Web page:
Scott Morrison gives concessional access to Rapid antigen tests
Mr Morrison says the case for frequent rapid tests for school teachers is strong, but the jury is still out on the need to test students.
“The predominant way I’m advised the virus comes into a community like that is through the teachers, not the students,” he said.
“But with Omicron, anything is possible.”
NSW and Victoria are expected to present a united schooling plan to national cabinet on Thursday.
Plans under consideration include calling upon retirees and final year university graduates to substitute for isolating teachers, and requiring each student to do twice-weekly rapid tests.
Queensland schools are starting a fortnight later than originally scheduled to allow for more vaccination of staff and students.
The prime minister said there is no guarantee all states and territories would agree to a consistent plan.
“The states and territories often have different views about these things, and at the end of the day, they’re responsible for their schooling system and they’re responsible for public health,” he said.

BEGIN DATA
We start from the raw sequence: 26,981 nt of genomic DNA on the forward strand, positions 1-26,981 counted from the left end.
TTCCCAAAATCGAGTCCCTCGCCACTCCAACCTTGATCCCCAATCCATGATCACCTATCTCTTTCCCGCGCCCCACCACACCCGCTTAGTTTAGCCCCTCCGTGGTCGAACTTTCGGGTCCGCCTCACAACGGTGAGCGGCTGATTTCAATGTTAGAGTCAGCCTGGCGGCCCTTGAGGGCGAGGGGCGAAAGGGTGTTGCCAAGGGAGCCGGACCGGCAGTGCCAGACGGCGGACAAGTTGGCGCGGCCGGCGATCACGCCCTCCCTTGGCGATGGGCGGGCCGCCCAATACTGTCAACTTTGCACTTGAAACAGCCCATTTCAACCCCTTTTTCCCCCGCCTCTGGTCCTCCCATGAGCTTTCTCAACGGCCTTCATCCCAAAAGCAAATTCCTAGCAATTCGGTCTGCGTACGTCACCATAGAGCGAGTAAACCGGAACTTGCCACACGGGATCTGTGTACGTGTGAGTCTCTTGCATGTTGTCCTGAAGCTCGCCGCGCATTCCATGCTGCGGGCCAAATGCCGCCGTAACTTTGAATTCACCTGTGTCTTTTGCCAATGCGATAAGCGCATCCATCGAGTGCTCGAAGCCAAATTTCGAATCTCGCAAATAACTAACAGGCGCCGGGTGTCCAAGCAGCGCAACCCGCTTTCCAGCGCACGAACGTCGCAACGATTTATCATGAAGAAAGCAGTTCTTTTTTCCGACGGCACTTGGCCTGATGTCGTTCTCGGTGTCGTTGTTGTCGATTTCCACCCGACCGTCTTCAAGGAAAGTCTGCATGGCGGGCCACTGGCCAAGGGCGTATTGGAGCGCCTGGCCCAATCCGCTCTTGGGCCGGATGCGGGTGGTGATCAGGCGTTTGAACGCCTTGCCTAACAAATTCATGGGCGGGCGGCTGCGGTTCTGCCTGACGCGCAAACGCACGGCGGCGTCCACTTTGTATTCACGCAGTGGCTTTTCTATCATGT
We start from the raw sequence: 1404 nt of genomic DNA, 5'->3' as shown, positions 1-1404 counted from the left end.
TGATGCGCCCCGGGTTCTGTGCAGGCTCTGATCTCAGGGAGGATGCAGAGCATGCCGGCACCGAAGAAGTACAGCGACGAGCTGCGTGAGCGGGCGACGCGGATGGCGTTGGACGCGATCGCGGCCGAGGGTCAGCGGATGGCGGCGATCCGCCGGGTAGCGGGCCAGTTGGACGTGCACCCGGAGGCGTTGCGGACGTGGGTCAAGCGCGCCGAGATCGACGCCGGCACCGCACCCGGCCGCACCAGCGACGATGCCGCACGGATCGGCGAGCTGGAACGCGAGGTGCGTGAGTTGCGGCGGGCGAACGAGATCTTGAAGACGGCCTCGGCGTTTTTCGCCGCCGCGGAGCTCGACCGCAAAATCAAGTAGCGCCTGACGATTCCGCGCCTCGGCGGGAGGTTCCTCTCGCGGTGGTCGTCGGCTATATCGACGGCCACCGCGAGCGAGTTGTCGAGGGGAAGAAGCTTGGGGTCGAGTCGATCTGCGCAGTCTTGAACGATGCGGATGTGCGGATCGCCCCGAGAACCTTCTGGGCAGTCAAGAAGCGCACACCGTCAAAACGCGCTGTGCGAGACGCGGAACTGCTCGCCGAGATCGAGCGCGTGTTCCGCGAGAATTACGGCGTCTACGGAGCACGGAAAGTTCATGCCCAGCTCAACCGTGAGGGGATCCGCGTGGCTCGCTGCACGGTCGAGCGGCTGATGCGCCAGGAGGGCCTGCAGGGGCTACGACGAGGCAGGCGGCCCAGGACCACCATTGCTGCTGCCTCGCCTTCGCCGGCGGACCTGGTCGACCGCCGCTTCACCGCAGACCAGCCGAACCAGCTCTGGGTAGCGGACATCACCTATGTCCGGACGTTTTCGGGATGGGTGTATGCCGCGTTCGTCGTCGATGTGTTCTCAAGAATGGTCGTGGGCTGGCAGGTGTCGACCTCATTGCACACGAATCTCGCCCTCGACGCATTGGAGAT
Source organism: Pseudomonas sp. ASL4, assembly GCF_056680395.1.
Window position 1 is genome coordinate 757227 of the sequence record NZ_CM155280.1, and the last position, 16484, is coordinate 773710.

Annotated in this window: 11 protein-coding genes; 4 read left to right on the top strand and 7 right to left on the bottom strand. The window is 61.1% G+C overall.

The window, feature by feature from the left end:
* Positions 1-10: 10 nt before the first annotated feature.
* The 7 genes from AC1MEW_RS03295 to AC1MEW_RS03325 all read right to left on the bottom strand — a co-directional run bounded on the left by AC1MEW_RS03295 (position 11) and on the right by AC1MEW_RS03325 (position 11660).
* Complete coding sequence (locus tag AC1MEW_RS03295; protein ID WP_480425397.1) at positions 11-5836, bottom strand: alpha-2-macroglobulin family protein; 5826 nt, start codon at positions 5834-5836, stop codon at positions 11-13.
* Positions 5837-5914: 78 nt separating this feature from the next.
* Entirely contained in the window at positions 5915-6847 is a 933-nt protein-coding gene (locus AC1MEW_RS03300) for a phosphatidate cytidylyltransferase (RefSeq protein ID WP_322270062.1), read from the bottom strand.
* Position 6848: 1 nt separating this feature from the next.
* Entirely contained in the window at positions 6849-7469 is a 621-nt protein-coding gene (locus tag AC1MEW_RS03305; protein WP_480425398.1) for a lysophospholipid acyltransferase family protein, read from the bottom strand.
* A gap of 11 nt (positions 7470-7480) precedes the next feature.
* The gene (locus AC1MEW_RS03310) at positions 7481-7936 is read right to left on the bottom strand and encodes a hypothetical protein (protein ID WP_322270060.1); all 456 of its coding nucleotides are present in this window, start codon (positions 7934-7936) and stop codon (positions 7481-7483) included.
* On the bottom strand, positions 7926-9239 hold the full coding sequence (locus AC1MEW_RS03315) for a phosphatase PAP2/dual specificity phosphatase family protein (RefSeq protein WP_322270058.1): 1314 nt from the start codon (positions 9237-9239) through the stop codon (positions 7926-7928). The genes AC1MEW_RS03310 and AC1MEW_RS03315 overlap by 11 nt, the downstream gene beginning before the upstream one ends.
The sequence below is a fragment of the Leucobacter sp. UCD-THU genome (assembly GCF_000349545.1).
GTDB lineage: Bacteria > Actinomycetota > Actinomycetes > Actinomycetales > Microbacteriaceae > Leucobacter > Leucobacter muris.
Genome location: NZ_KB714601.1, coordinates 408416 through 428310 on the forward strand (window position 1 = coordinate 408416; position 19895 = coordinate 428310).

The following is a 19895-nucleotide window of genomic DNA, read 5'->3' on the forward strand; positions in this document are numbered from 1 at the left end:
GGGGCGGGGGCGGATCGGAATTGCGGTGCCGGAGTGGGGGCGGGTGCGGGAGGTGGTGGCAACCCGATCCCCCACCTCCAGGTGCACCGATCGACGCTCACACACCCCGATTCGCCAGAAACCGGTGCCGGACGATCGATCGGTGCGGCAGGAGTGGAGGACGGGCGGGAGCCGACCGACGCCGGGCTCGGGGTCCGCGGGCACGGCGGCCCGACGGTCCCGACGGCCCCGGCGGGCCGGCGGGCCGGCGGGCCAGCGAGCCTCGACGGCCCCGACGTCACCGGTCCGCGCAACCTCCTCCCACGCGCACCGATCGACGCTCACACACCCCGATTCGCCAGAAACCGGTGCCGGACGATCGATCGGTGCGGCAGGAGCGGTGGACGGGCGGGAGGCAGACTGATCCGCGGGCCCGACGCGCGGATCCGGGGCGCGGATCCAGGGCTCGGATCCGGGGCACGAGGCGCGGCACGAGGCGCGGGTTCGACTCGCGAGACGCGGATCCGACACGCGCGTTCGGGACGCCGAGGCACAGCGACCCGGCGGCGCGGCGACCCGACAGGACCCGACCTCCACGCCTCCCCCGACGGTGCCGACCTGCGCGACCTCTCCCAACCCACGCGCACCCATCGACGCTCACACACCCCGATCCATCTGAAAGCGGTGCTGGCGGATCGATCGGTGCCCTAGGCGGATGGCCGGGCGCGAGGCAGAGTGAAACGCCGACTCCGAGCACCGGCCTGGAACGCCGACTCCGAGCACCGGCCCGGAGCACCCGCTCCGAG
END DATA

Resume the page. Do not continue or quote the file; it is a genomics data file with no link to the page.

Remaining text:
“We are seeking to harmonise that as much as possible (and) to provide consistent support measures.”
Free rapid antigen tests to be discussed
State and territory leaders will also be updated on the vaccine rollout, the capacity of the health system and epidemiology of the outbreak.
Mr Morrison said the Commonwealth continues to support states’ health responses with its 50-50 funding partnership.
The distribution of free rapid antigen tests will also be a topic of discussion as the government prepares to roll out its free tests for concessional card holders.
“These tests are being also provided to vulnerable communities, in Indigenous communities where needed and in other specific groups which we will discuss further when national cabinet meets,” he said.
It comes as several states brought forward the reduction in the interval between a second and third dose.
The interval between doses has been lowered to three months in NSW, Victoria, South Australia and the ACT.
Wednesday was another deadly day for Australia during the pandemic, with 64 fatalities recorded.
Of those, 32 were in NSW, 18 in Victoria, 11 in Queensland and three in SA.
The country on Tuesday recorded its deadliest day of the pandemic with 77 deaths.
There were more than 32,000 cases of COVID-19 reported in NSW on Wednesday, while Victoria and Queensland had 20,769 and 19,932 cases respectively.
South Australia had 3,482 cases, Tasmania registered 1,185 new infections and the ACT had 1,467.